A 78-year-old Fenton Township woman nearly lost her entire life savings to a scam last week after an attorney told her that her grandson was in jail and she needed to bail him out.
Her grandson was not in jail, and the attorney was fake.
Thanks to the staff at The State Bank in Linden and the Genesee County Sheriff’s Office, she was able to keep her money.
During his week in review, live streamed on Facebook, Genesee County Sheriff Chris Swanson said on Feb. 11, the 78-year-old Fenton Township woman entered The State Bank in Linden and spoke to a teller about how she needed $9,800 to pay a friend of her son’s to redo her living room. The fake lawyer had told the woman to use the story of redoing a living room as an excuse for withdrawing the money.
Jeanine Sapelak, community banking officer at The State Bank in Linden, said the woman only had approximately $7,000 in her account. The woman said she would take out a loan to cover the rest, and that if she paid in cash at Skaff Furniture, they would give her a discount. The first teller she talked to was hesitant to do the transaction, and the woman came back a second time and spoke with Sarah Whitson, financial service representative at The State Bank in Linden.
“I had no good feeling about this,” Whitson said. “She didn’t know how much it was going to cost for this work she needed to have done.”
She told her she would end up taking out her entire savings account.
Sapelak spoke to the woman.
“I just knew things weren’t right,” Sapelak said. She urged the woman to use a credit card and not cash. She presented her with a form they use when people take out large amounts which states the bank is not responsible for what happens to that money. Sapelak hoped that would make the woman reconsider, but it did not.
“I, one more time, held that cash back and I said, I just don’t feel good about giving you this cash,” she said.
After the woman left with the cash, Sapelak called their security officer, Tara Lee, who involved the Genesee County Sheriff’s Office. Sapelak said once law enforcement was contacted, they had someone on the scene in minutes.
Swanson said the woman was scammed by a fake attorney using the name John Goldstein from Harrisburg, Pennsylvania. Sgt. Jillian Macy of the GCSO’s GRACE Team, spoke to the woman, who was initially resistant and a little “standoff-ish” to the idea that it was a scam.
The woman was instructed to put the cash in the binder of a book.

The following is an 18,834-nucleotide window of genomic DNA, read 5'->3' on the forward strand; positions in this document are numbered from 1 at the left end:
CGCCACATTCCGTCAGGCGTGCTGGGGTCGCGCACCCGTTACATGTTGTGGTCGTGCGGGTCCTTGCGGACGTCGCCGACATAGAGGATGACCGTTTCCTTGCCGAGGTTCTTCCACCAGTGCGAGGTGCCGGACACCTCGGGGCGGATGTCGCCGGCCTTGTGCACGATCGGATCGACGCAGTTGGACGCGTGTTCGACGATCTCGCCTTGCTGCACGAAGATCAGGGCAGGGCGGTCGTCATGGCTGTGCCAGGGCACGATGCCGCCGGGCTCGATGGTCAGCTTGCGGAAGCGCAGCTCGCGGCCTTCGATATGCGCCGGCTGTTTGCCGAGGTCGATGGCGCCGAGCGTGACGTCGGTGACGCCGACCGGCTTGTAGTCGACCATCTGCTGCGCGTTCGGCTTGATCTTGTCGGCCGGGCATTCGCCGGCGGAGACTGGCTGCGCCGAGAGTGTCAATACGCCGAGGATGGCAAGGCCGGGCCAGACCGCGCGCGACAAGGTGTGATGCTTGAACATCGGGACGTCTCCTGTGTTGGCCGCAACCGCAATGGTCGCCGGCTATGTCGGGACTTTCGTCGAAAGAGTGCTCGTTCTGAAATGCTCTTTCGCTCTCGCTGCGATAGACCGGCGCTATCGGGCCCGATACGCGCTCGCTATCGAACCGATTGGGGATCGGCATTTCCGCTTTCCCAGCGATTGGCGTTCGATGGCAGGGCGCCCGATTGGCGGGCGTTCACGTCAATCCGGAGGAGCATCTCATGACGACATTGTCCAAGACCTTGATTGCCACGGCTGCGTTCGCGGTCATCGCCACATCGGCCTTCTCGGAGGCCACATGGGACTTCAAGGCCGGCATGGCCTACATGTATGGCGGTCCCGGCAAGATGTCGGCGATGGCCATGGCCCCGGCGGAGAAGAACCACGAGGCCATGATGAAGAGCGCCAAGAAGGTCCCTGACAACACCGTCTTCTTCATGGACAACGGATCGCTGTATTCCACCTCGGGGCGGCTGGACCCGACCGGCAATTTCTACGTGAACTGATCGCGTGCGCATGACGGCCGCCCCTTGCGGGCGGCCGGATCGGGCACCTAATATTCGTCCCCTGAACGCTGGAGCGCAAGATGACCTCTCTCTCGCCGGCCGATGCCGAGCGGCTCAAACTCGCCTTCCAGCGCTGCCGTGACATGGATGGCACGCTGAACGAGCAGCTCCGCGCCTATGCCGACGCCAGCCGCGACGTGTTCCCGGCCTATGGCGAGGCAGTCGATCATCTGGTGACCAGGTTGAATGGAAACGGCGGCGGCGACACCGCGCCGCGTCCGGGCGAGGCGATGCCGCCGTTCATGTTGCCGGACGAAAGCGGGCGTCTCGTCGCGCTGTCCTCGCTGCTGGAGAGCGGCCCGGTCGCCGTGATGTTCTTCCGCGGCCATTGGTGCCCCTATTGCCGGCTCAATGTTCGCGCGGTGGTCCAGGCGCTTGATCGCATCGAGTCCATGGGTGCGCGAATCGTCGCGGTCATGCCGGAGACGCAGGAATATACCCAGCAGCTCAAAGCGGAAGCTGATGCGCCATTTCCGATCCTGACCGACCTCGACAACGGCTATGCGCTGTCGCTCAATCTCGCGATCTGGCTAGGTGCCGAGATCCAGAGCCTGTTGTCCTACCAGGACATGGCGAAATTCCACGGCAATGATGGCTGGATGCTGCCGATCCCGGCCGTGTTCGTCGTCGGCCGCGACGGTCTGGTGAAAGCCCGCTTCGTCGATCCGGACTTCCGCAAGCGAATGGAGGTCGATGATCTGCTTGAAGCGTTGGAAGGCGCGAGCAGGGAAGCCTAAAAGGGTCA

“She was convinced that this was going to help save her grandson, who was arrested and the attorney, Goldstein from Pennsylvania, needed this cash to get her grandson out of jail,” Swanson said. “We’ve had multiple reports and many other agencies have as well. This is a scam they use.”
The woman wrapped the book in plastic, put it in a box, and sent it through the The UPS Store in Fenton to be delivered the next day.
“They were able to get a hold of the manager, and the manager was able to intercept it before it went on the truck, and save this victim’s entire life savings,” he said.
They were able to connect her with her family, who said the grandson was not arrested.
“She just had a look of dread come over her. Her shoulders sunk and she was in despair because she realized she just shipped off $8,000 to a scammer. She believed everything they said and didn’t know what to do from there on,” Macy said.
Swanson said they’re following up with the Harrisburg Police Department, though he expects it to be a dead end because the money is usually transferred to some place overseas.
“If you are in a position to oversee people, don’t let the busyness of the day allow you to miss these wide-open signs that somebody is about to be taken advantage of,” he said.
Swanson commended The State Bank for helping to save this woman’s life savings.
Sapelak said the fake story the scammers wanted the woman to use sounded plausible. They even told her which specific book to buy in order to hide the cash.
She said if people find themselves in this situation, they should reach out to their family first to confirm if someone was arrested even if the scammers tell them not to.
“Don’t do anything unless you’ve talked to a family member,” she said.